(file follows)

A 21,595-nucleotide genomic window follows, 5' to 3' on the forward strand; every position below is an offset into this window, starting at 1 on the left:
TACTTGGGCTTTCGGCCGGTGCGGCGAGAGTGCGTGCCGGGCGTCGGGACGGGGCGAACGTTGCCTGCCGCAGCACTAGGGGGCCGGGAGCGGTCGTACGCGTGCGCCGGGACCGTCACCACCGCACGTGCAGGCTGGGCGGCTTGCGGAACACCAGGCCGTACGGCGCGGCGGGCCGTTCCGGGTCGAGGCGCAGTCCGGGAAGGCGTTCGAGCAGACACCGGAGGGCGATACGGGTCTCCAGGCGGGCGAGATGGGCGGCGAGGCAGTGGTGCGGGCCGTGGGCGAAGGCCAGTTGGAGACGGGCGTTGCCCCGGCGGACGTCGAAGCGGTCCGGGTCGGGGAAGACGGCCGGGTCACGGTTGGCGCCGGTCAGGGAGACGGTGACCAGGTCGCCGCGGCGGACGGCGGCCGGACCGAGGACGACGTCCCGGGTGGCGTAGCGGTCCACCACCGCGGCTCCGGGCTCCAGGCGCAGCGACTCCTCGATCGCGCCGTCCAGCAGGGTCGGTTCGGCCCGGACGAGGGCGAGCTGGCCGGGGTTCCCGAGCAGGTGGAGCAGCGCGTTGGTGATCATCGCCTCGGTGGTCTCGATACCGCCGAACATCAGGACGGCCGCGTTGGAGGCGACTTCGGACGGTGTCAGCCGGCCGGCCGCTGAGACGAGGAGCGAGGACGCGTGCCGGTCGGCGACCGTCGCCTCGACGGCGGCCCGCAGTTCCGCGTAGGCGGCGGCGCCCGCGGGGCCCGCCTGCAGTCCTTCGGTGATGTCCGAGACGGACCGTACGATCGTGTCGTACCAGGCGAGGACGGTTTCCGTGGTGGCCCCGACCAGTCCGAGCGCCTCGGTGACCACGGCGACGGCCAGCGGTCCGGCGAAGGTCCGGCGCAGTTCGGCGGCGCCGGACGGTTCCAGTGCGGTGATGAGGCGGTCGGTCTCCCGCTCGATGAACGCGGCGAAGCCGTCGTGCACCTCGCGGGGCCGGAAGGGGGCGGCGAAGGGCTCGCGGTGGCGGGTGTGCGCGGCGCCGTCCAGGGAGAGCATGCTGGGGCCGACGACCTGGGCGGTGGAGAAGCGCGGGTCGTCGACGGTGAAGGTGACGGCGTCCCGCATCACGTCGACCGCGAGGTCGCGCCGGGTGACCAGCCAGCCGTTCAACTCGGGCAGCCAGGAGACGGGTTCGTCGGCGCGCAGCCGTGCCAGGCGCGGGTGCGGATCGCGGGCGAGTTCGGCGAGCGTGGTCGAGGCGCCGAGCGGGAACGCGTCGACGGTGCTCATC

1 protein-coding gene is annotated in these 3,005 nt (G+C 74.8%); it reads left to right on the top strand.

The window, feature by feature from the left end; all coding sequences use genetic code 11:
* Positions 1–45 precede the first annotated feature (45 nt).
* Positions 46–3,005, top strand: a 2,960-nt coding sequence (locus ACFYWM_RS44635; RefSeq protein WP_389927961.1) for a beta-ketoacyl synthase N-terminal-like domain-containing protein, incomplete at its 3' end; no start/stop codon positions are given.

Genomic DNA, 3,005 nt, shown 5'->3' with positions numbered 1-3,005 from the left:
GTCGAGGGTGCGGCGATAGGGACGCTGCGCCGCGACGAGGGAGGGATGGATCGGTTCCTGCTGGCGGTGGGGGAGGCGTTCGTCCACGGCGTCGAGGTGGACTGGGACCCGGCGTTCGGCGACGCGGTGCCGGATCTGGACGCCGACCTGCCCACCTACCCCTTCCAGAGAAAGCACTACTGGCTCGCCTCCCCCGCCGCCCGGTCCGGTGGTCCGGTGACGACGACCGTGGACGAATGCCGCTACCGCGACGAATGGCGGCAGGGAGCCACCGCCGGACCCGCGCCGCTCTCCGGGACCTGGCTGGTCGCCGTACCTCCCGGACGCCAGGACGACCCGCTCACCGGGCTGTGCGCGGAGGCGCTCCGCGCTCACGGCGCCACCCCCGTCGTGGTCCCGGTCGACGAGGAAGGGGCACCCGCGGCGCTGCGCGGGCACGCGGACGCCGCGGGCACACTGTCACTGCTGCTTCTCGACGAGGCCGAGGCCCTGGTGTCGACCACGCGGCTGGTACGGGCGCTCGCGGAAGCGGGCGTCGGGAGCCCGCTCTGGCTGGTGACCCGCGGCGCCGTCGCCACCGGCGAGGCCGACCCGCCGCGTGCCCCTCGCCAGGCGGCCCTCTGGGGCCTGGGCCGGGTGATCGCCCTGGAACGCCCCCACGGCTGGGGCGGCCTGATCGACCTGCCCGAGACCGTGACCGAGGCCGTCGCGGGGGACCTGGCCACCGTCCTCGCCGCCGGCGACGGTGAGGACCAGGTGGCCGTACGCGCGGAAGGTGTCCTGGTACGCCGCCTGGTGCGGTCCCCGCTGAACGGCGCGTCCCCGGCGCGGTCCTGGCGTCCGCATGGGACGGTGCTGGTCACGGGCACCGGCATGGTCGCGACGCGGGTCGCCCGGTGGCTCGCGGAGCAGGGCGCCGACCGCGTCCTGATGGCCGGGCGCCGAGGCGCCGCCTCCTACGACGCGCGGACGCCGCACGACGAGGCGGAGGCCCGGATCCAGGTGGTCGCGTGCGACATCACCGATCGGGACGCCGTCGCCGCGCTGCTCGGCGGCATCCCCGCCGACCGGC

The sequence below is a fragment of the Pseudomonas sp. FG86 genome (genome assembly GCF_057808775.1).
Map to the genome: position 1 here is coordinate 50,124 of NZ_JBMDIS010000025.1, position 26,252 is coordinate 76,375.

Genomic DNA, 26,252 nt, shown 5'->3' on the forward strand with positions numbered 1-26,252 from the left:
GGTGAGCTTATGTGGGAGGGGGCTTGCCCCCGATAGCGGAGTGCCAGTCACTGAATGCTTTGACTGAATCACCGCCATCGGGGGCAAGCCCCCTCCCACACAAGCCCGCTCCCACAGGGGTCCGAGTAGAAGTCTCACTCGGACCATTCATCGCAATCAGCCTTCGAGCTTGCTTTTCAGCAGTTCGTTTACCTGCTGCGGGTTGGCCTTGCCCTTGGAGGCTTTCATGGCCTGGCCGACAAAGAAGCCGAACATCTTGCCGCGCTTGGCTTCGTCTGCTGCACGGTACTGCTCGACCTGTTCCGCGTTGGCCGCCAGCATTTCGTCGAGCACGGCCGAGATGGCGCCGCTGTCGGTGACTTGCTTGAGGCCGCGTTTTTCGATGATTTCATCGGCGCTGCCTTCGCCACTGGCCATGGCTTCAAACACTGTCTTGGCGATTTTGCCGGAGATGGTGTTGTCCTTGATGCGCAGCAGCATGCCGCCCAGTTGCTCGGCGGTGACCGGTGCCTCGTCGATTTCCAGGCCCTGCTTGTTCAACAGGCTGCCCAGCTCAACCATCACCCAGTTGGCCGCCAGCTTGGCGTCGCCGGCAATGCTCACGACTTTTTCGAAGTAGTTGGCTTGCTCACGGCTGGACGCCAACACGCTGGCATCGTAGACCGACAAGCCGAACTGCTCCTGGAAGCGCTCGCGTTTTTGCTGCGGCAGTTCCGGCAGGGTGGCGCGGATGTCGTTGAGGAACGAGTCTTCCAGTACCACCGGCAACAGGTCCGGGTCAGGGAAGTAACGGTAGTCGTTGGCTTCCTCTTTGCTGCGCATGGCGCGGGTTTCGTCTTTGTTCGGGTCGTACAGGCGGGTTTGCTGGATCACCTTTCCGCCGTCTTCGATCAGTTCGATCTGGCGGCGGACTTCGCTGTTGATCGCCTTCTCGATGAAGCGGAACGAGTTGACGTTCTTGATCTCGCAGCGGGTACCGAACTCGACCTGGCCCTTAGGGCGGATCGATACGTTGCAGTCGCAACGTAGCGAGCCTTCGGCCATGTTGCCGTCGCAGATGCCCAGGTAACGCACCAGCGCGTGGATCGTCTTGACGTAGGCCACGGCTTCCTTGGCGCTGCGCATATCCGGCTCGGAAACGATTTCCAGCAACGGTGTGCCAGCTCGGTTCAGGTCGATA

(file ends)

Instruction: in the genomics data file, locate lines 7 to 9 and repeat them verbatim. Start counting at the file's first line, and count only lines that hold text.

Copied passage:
Genomic DNA, 3,005 nt, shown 5'->3' with positions numbered 1-3,005 from the left:
GTCGAGGGTGCGGCGATAGGGACGCTGCGCCGCGACGAGGGAGGGATGGATCGGTTCCTGCTGGCGGTGGGGGAGGCGTTCGTCCACGGCGTCGAGGTGGACTGGGACCCGGCGTTCGGCGACGCGGTGCCGGATCTGGACGCCGACCTGCCCACCTACCCCTTCCAGAGAAAGCACTACTGGCTCGCCTCCCCCGCCGCCCGGTCCGGTGGTCCGGTGACGACGACCGTGGACGAATGCCGCTACCGCGACGAATGGCGGCAGGGAGCCACCGCCGGACCCGCGCCGCTCTCCGGGACCTGGCTGGTCGCCGTACCTCCCGGACGCCAGGACGACCCGCTCACCGGGCTGTGCGCGGAGGCGCTCCGCGCTCACGGCGCCACCCCCGTCGTGGTCCCGGTCGACGAGGAAGGGGCACCCGCGGCGCTGCGCGGGCACGCGGACGCCGCGGGCACACTGTCACTGCTGCTTCTCGACGAGGCCGAGGCCCTGGTGTCGACCACGCGGCTGGTACGGGCGCTCGCGGAAGCGGGCGTCGGGAGCCCGCTCTGGCTGGTGACCCGCGGCGCCGTCGCCACCGGCGAGGCCGACCCGCCGCGTGCCCCTCGCCAGGCGGCCCTCTGGGGCCTGGGCCGGGTGATCGCCCTGGAACGCCCCCACGGCTGGGGCGGCCTGATCGACCTGCCCGAGACCGTGACCGAGGCCGTCGCGGGGGACCTGGCCACCGTCCTCGCCGCCGGCGACGGTGAGGACCAGGTGGCCGTACGCGCGGAAGGTGTCCTGGTACGCCGCCTGGTGCGGTCCCCGCTGAACGGCGCGTCCCCGGCGCGGTCCTGGCGTCCGCATGGGACGGTGCTGGTCACGGGCACCGGCATGGTCGCGACGCGGGTCGCCCGGTGGCTCGCGGAGCAGGGCGCCGACCGCGTCCTGATGGCCGGGCGCCGAGGCGCCGCCTCCTACGACGCGCGGACGCCGCACGACGAGGCGGAGGCCCGGATCCAGGTGGTCGCGTGCGACATCACCGATCGGGACGCCGTCGCCGCGCTGCTCGGCGGCATCCCCGCCGACCGGC

The sequence below is a fragment of the Pseudomonas sp. FG86 genome (genome assembly GCF_057808775.1).